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President’s Page: Peru Sterilization Campaign


In January 1998, PRI sent researcher David Morrison to Peru to investigate reports that women were being forcibly sterilized. What he discovered was a nationwide campaign, aimed specifically at sterilizing poor and working class women, especially ethnic minorities. The program operated by sending mobile sterilization teams, who would suddenly appear in an area and then leave as quickly, after sterilizing as many women as possible in a short time. Doctors and medical workers were given incentives to fill sterilization quotas. And these sterilizations were carried out in dirty rooms, with unsterilized equipment; post-operative care was nonexistent.

Most troubling was the lack of informed consent or, in some cases, even lack of knowledge that the procedure had been performed. Women were not told about possible side effects. Many were not even told that the operation was permanent.

David spoke with Dr. Yong Motta, health advisor to then-President Fujimori. Yong Motta defended the pressure tactics, saying, “If the Ministry of Health did not campaign house-to-house, people would not come.”

Victims of the sterilization campaign included Avelina Nolberto. The doctor performing her tubal ligation cut her intestines. She has suffered intense pain ever since, and has undergone several more operations, a great expense for a woman without health insurance. Victoria Vigo Espinoza was sterilized without her knowledge after going into premature labor with her third child. The baby died shortly after birth.

These women were the fortunate ones. Celia Durand went into a coma and eventually died after being pressured into having a tubal ligation. The campaign workers came day after day to her home, until she submitted to the operation.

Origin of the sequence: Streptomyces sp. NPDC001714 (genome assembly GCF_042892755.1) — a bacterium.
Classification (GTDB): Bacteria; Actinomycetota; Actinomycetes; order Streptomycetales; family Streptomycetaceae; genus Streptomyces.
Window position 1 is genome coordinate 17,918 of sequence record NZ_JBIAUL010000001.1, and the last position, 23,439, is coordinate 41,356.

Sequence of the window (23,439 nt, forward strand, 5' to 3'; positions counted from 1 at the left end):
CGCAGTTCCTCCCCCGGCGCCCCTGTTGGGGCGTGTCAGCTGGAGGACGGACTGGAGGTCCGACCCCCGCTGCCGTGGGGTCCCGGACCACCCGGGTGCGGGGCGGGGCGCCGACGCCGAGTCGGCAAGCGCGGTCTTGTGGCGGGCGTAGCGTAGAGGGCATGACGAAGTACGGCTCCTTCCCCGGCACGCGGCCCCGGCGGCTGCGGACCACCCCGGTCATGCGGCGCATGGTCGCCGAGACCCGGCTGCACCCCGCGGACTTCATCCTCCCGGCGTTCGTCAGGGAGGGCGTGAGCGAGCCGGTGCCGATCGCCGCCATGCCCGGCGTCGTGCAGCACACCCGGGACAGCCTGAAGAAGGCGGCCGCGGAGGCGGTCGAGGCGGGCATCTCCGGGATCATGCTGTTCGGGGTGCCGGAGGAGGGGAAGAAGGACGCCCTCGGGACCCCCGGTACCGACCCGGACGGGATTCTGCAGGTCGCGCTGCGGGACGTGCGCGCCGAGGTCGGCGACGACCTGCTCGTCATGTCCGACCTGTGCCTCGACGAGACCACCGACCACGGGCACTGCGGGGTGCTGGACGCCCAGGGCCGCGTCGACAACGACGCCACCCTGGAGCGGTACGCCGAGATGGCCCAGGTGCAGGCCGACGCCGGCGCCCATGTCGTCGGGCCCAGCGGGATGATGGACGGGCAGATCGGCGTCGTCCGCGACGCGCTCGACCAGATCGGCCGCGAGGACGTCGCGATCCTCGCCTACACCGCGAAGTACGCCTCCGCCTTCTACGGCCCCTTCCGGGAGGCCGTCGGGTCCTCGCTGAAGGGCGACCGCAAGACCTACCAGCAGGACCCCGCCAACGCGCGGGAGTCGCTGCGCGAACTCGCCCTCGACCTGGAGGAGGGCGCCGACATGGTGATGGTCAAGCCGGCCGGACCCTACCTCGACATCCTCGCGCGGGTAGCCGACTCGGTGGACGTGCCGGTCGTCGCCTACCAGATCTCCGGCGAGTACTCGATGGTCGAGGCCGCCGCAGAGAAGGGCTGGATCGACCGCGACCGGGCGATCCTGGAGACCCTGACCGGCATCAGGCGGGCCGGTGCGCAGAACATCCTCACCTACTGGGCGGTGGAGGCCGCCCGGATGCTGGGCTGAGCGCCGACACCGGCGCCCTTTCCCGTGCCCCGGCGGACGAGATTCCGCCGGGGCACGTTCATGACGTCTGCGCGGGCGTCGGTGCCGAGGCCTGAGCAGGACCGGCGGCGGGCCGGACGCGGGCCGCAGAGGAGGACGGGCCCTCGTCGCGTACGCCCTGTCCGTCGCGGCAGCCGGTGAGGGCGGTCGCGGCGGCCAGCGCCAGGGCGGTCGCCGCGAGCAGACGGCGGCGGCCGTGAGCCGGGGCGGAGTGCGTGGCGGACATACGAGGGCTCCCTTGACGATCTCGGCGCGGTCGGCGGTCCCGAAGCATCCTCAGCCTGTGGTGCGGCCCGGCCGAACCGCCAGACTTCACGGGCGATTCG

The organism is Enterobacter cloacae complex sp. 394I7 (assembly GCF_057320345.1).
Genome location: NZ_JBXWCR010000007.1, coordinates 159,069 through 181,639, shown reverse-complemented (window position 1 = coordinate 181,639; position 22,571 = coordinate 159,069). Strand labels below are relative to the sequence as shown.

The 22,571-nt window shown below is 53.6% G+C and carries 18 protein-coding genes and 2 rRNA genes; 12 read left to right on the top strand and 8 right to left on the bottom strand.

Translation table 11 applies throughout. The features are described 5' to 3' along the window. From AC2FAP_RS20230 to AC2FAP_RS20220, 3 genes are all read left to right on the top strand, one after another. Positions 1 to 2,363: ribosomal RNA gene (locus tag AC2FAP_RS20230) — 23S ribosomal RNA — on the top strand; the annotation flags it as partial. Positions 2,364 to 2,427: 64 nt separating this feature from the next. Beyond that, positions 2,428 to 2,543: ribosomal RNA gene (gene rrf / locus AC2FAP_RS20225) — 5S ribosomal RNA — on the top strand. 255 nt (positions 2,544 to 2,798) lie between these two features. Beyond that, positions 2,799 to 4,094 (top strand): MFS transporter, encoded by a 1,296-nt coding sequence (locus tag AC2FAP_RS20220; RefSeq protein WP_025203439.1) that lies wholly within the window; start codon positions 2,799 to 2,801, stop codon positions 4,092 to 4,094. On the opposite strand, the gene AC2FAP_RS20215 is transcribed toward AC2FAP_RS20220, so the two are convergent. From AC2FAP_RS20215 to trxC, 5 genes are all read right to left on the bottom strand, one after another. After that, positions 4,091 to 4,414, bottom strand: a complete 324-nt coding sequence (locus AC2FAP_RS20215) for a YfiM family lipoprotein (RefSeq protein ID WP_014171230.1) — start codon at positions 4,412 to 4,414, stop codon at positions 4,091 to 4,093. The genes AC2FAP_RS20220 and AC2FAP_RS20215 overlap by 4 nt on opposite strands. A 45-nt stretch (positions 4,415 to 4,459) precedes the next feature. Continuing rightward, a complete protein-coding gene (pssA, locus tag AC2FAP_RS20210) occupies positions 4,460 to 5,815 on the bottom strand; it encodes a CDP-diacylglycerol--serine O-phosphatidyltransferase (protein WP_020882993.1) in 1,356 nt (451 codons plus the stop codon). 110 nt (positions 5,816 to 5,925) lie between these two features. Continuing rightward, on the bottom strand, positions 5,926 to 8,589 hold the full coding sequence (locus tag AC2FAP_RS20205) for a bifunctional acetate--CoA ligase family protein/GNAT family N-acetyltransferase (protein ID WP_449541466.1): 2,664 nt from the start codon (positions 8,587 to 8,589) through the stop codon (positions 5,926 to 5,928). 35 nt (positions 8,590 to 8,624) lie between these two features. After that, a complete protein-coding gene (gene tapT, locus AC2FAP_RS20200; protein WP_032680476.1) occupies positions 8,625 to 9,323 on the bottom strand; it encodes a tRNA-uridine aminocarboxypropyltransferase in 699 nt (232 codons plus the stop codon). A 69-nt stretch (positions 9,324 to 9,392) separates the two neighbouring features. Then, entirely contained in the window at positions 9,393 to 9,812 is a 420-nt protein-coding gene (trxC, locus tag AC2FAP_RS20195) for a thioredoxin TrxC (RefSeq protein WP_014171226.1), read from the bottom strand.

The information uncovered by PRI in Peru led directly to the passage of the Tiahrt Amendment. Named for Congressman Todd Tiahrt (R-KS), the amendment was signed into law on 22 October 1998. With the passage of this law, coercion became an unacceptable part of any population control program funded by the U.S. government. The Tiahrt Amendment defined coercion to include those very abuses which were rampant in the Peru sterilization campaign — quotas, targets, bribery, and lack of informed consent.

In 1999, David Morrison returned to Peru to determine whether the abuses had ceased. Despite promises made by the U.S. Agency for International Development (USAID) and the Peruvian government that the abuses would be curbed, David found that very little had changed.

Then in 2000 a new government came to power in Peru. The Congress of this newly elected government authorized the formation of an independent commission to investigate the abuses that occurred during Fujimori’s reign. The report of the Peruvian congressional commission, called the Anticoncepcion Quirurgica Voluntaria, or AQV, Commission, notes that Fujimori’s coercive population control campaign “established demographic strategies and methods explicitly restrictive and controlling.” The report concludes that Fujimori should be indicted for genocide.

But Alberto Fujimori isn’t the only one condemned in this report. The United Nations Population Fund (UNFPA) is named as the “Technical Secretary” to the program. In addition, USAID is taken to task for their part in this brutal campaign. We present here a translation of the important sections of the report.

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